Engineering with Paper Airplanes, Origami, and Good Junk
It’s a Friday afternoon, and kids in the Amherst Wildwood Elementary School cafeteria are making the most of a box of junk. With cookie and cereal boxes, plastic cups and lids, popsicle sticks, toothpicks, tissue paper, and lots of tape, they are making horses, trains, and rockets. Others are flying paper airplanes into pyramids of cups, trying to determine how hard you have to throw the plane to knock it all down.
The kids are part of the weekly Engineering School Afterschool program—an offshoot of the College of Education’s TEAMS tutoring program—and the junk is “good junk,” the building blocks of their work. Engineering School gives the students the opportunity to explore STEM activities. They design, build, and evaluate whatever they can imagine, engaging their curiosity and creativity, and building confidence through student-centered, multimodal learning.
You see kids going back to their launchpad and saying, ‘Oh, that plane had a lot of lift, it had a lot of flight and glide.’ They’re explaining it in a qualitative way and eliminating ‘good, better, best’ words, which are not effective and only make kids feel bad about their performance. They’re able to feel successful regardless of what the outcome of the flight is.Marissa Best
In the second semester of the school year, Best began bringing “good junk” for the kids to create whatever they could imagine, letting them the lead on design, building, testing, and revision. Their projects included a bathtub, lightning rods, binoculars, and transformers, trains, and musical instruments. Best also brought several TEAMS tutors into the project, including Chan Kim, Tyler Clardy, Max Ahearn, Danielle Motta, and Marissa Pati. They’d talk the kids through their projects, encouraging them, and helping them think through their designs and creations.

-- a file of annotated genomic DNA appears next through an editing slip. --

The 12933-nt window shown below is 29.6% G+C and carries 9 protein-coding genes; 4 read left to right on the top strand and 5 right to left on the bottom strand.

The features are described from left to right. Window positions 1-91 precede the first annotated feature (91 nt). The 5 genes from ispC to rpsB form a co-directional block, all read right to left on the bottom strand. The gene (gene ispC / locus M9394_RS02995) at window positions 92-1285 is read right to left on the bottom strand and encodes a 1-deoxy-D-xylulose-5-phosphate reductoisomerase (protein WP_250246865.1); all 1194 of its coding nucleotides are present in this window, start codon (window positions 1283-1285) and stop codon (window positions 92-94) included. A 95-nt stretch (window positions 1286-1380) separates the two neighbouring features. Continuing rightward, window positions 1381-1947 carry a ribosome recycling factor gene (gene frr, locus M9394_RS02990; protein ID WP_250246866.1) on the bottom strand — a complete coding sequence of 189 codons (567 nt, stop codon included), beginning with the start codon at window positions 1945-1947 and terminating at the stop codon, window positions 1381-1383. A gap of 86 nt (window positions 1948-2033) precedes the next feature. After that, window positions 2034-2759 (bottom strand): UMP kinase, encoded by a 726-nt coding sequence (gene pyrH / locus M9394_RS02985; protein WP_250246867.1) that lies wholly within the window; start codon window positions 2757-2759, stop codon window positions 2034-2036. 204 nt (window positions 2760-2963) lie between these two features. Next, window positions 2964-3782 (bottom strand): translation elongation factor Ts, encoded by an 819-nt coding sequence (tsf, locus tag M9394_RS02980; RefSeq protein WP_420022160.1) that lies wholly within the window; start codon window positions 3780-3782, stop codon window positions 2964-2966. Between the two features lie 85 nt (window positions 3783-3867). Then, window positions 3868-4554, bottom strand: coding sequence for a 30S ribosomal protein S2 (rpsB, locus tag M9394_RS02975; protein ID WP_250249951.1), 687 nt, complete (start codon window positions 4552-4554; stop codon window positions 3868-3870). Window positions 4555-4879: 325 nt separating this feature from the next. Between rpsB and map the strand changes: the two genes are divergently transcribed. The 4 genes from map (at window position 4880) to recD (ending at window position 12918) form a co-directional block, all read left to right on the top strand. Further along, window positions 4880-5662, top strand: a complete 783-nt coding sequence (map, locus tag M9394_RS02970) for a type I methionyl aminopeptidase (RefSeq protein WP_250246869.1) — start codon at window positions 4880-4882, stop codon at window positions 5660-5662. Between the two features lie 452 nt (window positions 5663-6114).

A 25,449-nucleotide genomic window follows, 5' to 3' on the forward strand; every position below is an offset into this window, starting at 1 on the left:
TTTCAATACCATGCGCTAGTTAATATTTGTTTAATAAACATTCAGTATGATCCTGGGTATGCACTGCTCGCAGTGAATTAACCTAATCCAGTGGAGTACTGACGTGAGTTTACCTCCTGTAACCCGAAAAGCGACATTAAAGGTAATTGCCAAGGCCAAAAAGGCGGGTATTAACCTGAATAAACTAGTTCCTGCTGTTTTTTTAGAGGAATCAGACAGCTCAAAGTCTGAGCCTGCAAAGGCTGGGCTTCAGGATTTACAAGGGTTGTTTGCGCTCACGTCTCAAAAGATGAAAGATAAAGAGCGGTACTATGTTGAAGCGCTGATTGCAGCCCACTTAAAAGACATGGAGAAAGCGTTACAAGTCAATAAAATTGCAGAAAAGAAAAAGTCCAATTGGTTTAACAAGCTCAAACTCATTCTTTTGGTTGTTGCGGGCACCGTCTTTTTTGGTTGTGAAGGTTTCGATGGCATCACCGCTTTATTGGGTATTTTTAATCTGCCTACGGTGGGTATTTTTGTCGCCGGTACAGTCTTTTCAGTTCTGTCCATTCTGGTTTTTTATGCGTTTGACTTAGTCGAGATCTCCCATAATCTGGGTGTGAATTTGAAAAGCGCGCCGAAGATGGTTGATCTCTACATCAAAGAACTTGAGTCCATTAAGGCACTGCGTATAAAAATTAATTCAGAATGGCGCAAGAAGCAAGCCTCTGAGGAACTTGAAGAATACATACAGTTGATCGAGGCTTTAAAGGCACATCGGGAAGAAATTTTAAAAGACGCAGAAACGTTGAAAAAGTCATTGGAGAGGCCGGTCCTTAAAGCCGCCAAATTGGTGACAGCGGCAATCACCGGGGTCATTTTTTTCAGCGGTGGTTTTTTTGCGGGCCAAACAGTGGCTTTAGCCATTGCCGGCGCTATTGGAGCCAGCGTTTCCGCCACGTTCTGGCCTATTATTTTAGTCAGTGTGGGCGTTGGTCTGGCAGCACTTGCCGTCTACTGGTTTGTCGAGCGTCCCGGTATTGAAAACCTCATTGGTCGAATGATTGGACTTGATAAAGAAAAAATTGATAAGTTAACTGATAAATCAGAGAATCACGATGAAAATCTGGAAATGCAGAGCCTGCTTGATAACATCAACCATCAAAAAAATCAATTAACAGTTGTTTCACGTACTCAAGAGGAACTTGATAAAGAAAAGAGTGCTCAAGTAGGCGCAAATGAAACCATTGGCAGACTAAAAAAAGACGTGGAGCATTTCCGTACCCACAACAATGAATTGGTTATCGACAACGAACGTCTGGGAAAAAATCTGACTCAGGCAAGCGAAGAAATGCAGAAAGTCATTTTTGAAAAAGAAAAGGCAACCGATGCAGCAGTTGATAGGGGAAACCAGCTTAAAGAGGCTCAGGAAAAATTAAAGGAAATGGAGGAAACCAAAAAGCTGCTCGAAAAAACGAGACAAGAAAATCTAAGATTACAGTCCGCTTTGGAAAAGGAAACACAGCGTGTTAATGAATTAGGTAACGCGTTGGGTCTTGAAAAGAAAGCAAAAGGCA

“What she found was really interesting to me,” Edwards observes. “She found that kids didn’t comment negatively about each other’s projects. In fact, they did the opposite. They encouraged each other, and when they saw something they liked, they went back and used it in their own design. They started to help each other. It really became an artists’ cooperative.”
She found that kids didn’t comment negatively about each other’s projects. In fact, they did the opposite. They encouraged each other, and when they saw something they liked, they went back and used it in their own design. They started to help each other. It really became an artists’ cooperative.Sharon Edwards
The engineering projects gave Best and her team opportunities to help the kids see themselves differently, and understand themselves as scientists. She recalls a student who showed her a project, proudly proclaiming, “I designed this purse!” She responded, “Actually you engineered that purse because you wrote out a plan, and then you chose what materials you were going to use, and then you built that. That’s engineering because of the process that you used.” Best loved to see the mind shift happen. “That vocabulary that you give the children, they’ll actually use it and that opens a lot of doors even at such a young age. Then, when these STEM topics—which might have seemed daunting or not accessible to kids before—are introduced in the classroom they’re like, ‘I already know that because I engineered when I was in Afterschool.’”
In this year’s Engineering school, Best and Edwards have seen clear potential for positive mental health outcomes. In the short term, the cooperative and supportive nature of the group builds the kids’ confidence in themselves, especially as science learners, and their ability to work in a team, appreciating and building on each other’s talents and ideas.
I felt like Santa Claus with a big bag full of recycled materials. I was essentially bringing trash and kids were so excited to spend that hour just building and creating.Marissa Best